--Lauren Willig (The Other Daughter p 110)
War is a gutter game, not a gentleman’s sport.
--Lauren Willig (The Other Daughter p 111)
An opinion is a dangerous thing to have.
--Lauren Willig (The Other Daughter p 116)
Link to Amazon:https://www.amazon.com/Other-Daughter-Novel-Lauren-Willig/dp/125005642X/ref=sr_1_1?s=books&ie=UTF8&qid=1484833978&sr=1-1&keywords=the+other+daughter+lauren+willig
Tuesday, January 17, 2017
Set in the mountains of Virginia, this sweeping novel tells the story of Ivy Rowe beginning in 1914 when she was a young teenager living on a farm way up on the mountain with her sisters and brothers and her father is lying in front of the fire slowly dying. When he does die her mother does what she can to keep the farm going because the farm had been in the family for generations and she wanted to keep it up for her eldest Victor, who has left to go work in a lumber mill. Her next oldest brother, Clarence Wayne, or Babe, who is half of the twins with the other half being Silvaney, is evil, while Silvaney suffered brain damage after a childhood illness is quite simple and loves to traipse about in the forest. Her older sister Beulah dreams of something better, while Ethel is a born talker and saleswoman. Garnie her younger brother is known as the preacher due to his obsession with revivals. Her mother came from a well off family and married for love and was cut off from that family when she did so. Red hair and tempers run in the family.
Beulah becomes pregnant with the town boy Curtis Bostick's child, but whose mother won't let him have anything to do with her. So Beulah has the child and names it John Arthur after their father who was being buried the day the child was born. The description of the funeral and burial rites for a mountain person at this time are very interesting. For example, you are buried in your burial quilt with coins on your eyes.
When Ivy's mother cannot keep the farm going they pack up and move into a bed and breakfast run by Geneva. At this time it's only Ivy and Garnie, because circumstance has led the others in different directions. Garnie come under the influence of a corrupt revival preacher and Ivy at the age of fourteen becomes pregnant, just as she is offered the opportunity to further her education at a nice school in Boston. Now she has to drop out of school to raise her child. When her mother dies, Ivy and Rose go to live with Beulah and it is there that she meets up again with Oakley Fox the first boy she kissed back on Star Mountain. But there's a much more interesting man who has her eye now.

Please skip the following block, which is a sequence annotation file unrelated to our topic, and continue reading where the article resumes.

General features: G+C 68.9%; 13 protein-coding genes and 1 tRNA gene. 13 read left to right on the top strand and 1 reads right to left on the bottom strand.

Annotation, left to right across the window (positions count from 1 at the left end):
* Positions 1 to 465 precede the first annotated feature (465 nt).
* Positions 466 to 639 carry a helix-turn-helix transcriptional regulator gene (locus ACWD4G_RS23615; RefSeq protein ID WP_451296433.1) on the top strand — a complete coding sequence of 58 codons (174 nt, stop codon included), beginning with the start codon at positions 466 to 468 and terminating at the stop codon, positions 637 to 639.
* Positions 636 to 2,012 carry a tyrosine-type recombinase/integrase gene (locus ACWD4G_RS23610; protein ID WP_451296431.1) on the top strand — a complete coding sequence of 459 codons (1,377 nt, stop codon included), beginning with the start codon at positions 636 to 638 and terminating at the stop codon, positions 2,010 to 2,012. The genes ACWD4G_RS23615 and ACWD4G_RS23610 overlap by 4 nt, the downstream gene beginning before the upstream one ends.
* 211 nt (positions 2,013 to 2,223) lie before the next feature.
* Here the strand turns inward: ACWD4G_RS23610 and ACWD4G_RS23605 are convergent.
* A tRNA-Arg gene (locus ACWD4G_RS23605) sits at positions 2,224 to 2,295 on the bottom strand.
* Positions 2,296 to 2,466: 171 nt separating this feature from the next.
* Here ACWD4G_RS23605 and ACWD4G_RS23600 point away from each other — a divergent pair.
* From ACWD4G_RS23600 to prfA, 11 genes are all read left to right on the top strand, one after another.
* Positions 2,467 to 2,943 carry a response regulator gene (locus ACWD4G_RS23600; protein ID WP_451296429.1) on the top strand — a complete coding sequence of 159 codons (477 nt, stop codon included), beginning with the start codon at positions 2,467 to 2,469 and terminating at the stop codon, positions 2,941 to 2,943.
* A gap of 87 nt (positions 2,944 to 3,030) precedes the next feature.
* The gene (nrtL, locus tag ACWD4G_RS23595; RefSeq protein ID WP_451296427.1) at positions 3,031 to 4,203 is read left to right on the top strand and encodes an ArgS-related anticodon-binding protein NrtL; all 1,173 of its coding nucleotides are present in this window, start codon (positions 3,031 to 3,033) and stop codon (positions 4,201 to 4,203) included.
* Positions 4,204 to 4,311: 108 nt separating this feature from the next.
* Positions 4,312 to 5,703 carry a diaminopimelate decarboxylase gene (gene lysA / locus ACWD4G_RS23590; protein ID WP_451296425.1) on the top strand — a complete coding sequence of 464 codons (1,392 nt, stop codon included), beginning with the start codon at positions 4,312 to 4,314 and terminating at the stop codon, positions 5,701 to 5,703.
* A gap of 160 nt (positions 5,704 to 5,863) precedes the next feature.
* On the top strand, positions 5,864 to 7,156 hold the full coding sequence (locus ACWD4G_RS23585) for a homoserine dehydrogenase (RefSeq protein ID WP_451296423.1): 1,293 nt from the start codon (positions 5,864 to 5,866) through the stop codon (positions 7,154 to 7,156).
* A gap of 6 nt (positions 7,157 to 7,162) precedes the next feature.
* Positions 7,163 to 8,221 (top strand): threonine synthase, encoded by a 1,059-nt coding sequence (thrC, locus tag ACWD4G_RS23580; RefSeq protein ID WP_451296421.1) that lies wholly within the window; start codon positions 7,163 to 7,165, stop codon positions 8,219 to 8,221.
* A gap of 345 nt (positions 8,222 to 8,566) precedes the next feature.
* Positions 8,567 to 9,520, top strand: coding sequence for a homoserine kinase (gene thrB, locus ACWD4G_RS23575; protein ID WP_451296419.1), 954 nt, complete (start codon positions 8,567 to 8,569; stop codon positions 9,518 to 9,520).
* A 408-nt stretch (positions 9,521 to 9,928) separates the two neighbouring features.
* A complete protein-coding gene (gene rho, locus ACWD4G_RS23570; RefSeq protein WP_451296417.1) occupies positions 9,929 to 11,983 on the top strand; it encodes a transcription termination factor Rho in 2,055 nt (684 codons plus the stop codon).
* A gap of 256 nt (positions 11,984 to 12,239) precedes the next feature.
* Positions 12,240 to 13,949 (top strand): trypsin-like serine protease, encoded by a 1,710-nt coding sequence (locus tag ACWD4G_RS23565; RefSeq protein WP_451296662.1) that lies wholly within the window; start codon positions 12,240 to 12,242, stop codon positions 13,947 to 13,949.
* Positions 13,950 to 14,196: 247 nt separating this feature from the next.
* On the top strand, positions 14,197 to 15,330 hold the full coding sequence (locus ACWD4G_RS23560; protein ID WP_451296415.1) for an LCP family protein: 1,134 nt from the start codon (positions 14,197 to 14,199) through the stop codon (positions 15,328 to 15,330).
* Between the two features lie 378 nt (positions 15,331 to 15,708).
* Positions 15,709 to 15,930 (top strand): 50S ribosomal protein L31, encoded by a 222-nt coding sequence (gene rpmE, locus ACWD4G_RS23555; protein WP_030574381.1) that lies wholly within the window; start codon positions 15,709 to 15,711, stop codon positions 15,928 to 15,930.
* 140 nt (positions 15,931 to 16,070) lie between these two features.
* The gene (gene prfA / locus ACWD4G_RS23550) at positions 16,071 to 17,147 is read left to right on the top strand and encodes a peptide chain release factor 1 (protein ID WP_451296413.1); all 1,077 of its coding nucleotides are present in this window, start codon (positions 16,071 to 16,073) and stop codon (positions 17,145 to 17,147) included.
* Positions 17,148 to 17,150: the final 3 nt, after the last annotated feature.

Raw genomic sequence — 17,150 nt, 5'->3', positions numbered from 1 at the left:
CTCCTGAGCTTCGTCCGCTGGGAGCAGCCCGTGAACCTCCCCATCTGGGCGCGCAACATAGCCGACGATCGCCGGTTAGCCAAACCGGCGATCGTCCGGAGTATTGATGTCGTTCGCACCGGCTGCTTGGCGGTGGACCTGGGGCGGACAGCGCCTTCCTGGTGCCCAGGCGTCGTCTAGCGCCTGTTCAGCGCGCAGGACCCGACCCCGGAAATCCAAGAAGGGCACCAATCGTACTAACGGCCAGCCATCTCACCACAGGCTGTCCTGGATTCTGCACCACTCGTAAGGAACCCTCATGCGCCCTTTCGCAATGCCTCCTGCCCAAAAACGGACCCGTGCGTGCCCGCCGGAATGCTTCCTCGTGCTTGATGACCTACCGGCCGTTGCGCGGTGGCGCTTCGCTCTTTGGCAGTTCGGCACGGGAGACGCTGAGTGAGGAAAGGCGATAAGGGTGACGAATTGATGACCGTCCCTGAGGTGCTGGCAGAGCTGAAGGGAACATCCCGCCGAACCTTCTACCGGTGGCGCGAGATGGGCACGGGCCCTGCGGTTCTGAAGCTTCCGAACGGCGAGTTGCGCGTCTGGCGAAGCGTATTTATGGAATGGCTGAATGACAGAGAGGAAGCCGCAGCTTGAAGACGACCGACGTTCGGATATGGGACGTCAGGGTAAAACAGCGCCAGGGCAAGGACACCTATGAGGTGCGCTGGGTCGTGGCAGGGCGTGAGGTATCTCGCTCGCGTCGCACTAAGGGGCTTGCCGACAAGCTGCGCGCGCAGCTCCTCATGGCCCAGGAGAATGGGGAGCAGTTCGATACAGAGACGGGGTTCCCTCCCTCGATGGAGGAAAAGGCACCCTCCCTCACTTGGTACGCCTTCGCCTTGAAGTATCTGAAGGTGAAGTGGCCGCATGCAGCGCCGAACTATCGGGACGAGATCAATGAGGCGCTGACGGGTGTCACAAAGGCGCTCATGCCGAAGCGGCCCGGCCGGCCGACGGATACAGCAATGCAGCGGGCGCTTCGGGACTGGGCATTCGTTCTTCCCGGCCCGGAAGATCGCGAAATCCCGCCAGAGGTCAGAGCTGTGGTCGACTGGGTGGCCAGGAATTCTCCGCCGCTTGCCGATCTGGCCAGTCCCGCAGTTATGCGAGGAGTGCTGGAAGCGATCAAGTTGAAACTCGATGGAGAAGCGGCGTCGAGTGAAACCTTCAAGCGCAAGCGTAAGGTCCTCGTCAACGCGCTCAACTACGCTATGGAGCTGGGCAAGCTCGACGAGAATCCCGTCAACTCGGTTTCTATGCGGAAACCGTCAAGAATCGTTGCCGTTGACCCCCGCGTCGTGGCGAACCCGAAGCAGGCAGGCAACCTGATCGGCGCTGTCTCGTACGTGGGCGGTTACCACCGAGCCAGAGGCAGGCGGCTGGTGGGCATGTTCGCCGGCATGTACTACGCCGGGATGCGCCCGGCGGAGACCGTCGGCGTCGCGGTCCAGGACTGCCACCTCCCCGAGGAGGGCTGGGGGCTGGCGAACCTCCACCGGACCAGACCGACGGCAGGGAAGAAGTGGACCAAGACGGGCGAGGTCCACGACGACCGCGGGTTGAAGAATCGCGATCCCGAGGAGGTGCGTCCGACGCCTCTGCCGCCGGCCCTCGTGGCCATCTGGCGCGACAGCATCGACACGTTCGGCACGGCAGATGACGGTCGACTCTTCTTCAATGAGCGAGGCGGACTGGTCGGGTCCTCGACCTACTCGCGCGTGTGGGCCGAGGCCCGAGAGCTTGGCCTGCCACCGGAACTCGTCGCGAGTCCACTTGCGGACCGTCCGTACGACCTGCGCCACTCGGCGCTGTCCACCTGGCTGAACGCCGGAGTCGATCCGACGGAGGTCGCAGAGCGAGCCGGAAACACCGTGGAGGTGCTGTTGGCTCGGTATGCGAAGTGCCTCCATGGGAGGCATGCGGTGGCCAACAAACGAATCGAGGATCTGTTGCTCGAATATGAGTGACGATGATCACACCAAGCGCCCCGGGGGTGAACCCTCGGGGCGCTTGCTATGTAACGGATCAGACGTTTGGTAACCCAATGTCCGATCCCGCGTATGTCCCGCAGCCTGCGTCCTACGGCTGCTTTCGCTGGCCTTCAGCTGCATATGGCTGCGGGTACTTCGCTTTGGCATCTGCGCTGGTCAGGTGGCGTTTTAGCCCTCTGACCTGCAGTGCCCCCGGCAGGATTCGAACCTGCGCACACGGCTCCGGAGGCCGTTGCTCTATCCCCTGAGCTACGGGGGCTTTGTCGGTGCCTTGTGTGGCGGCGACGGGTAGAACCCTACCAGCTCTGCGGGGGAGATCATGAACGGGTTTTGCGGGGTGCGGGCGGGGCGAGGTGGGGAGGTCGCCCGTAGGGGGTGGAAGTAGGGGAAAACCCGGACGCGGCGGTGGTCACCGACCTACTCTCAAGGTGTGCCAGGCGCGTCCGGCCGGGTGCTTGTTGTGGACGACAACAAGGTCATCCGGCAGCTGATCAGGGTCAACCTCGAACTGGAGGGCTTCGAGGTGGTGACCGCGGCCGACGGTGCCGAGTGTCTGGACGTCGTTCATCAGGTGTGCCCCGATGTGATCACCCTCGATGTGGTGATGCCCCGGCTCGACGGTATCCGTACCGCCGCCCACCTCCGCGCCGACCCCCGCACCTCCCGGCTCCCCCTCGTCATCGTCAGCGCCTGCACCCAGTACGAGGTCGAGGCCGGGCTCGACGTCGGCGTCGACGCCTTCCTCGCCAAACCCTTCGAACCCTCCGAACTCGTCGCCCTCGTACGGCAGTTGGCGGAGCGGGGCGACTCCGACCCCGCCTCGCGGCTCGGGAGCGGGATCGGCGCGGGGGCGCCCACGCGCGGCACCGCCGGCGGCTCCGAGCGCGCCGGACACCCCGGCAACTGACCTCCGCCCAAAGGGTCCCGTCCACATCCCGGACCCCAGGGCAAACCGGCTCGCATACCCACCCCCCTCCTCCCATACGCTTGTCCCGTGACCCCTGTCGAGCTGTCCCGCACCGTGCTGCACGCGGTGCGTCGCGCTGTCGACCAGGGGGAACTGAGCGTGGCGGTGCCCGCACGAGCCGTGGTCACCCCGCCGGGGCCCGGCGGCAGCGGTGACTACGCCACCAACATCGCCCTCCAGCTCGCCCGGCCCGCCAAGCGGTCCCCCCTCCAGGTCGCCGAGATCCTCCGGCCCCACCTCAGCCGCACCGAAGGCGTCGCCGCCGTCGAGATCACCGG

This book is told through a series of letters written to various people in Ivy's life. The unusual thing about this book is that there are no response letters. You are dependent on what Ivy says in her letters to figure out what has happened or is being said by the other person. Also, the language of the book is quite written quite backwoods at the beginning but it improves as her education improves across the novel. It is quite creatively done. Ivy is quite the firecracker and grabs life by the horns and does not let go. She makes mistakes but she does not necessarily regret them. I fell in love with this spirited character who reaches out to the reader connects with you in a very basic way. She will steal your heart away and take it back up into the mountains where she can only live.
A body can get used to anything except hanging.
-Lee Smith (Fair and Tender Ladies p 227)
And I will tell you the truth—may be it’s best to be the lover, some ways. Because even if you don’t work out, you are glad. You are glad you done it. You are glad you got to be there, anyway, however long it lasted, whatever it cost you—which is always plenty, I reckon.
-Lee Smith (Fair and Tender Ladies p 272)
I used to be a scandal myself. Now I’m an institution.Link to Amazon: https://images-na.ssl-images-amazon.com/images/I/5161IFFUpGL._SX324_BO1,204,203,200_.jpg
-Lee Smith (Fair and Tender Ladies p 281)
Monday, January 16, 2017
I've always considered myself a geek and I've always considered myself a feminist even when others would try to paint it as a bad word. What is a feminist but one who wants equal rights and pay for women all over the world. I know that white women in the United States make 79 cents for every dollar a man makes [Hispanic women make 55 cents and African American women make 60 cents. Asian American women make 84 cents.] but that does not really hit home until you read this book and see what the author goes through as a female writer of science fiction/fantasy novels. Also, I didn't realize how women still get looked over for jobs for various reasons even though they are unfounded. The example I will give here is when the author was working at a movie theater and was up for a manager position but was passed over because it was assumed she would not be able to pick up the sixty-pound film reels which were part of the job. The thing was, she could. Of course, she had no idea at the time that this was happening. I thought we'd left that stuff behind.